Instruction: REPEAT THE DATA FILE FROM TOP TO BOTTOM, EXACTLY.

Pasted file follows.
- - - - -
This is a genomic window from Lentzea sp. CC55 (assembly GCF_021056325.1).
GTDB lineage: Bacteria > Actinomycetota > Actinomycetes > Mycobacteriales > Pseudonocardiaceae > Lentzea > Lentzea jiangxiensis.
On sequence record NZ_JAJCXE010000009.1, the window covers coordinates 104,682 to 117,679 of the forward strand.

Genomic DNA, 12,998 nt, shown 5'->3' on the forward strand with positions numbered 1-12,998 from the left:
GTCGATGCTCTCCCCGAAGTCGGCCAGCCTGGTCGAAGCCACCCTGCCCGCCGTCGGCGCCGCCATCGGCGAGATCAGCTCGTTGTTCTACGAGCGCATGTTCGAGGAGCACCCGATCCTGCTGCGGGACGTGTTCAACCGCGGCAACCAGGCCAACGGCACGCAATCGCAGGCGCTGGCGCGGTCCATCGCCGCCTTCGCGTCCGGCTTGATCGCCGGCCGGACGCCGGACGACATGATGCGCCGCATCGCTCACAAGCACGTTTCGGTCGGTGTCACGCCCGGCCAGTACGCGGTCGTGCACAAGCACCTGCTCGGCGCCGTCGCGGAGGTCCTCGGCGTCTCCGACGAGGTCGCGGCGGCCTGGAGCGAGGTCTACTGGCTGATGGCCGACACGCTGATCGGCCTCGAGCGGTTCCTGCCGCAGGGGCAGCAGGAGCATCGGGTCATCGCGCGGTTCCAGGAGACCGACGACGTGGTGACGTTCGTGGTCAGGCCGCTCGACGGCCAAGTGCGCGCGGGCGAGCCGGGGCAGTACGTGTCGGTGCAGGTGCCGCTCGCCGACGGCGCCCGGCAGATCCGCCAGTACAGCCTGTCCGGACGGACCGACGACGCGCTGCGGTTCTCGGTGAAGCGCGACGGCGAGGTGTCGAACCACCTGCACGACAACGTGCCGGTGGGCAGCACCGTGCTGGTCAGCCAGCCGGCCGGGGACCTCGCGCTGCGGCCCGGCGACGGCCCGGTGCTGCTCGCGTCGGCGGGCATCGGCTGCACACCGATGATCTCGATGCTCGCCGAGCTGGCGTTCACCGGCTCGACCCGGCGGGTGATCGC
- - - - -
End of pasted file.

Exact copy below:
This is a genomic window from Lentzea sp. CC55 (assembly GCF_021056325.1).
GTDB lineage: Bacteria > Actinomycetota > Actinomycetes > Mycobacteriales > Pseudonocardiaceae > Lentzea > Lentzea jiangxiensis.
On sequence record NZ_JAJCXE010000009.1, the window covers coordinates 104,682 to 117,679 of the forward strand.

Genomic DNA, 12,998 nt, shown 5'->3' on the forward strand with positions numbered 1-12,998 from the left:
GTCGATGCTCTCCCCGAAGTCGGCCAGCCTGGTCGAAGCCACCCTGCCCGCCGTCGGCGCCGCCATCGGCGAGATCAGCTCGTTGTTCTACGAGCGCATGTTCGAGGAGCACCCGATCCTGCTGCGGGACGTGTTCAACCGCGGCAACCAGGCCAACGGCACGCAATCGCAGGCGCTGGCGCGGTCCATCGCCGCCTTCGCGTCCGGCTTGATCGCCGGCCGGACGCCGGACGACATGATGCGCCGCATCGCTCACAAGCACGTTTCGGTCGGTGTCACGCCCGGCCAGTACGCGGTCGTGCACAAGCACCTGCTCGGCGCCGTCGCGGAGGTCCTCGGCGTCTCCGACGAGGTCGCGGCGGCCTGGAGCGAGGTCTACTGGCTGATGGCCGACACGCTGATCGGCCTCGAGCGGTTCCTGCCGCAGGGGCAGCAGGAGCATCGGGTCATCGCGCGGTTCCAGGAGACCGACGACGTGGTGACGTTCGTGGTCAGGCCGCTCGACGGCCAAGTGCGCGCGGGCGAGCCGGGGCAGTACGTGTCGGTGCAGGTGCCGCTCGCCGACGGCGCCCGGCAGATCCGCCAGTACAGCCTGTCCGGACGGACCGACGACGCGCTGCGGTTCTCGGTGAAGCGCGACGGCGAGGTGTCGAACCACCTGCACGACAACGTGCCGGTGGGCAGCACCGTGCTGGTCAGCCAGCCGGCCGGGGACCTCGCGCTGCGGCCCGGCGACGGCCCGGTGCTGCTCGCGTCGGCGGGCATCGGCTGCACACCGATGATCTCGATGCTCGCCGAGCTGGCGTTCACCGGCTCGACCCGGCGGGTGATCGC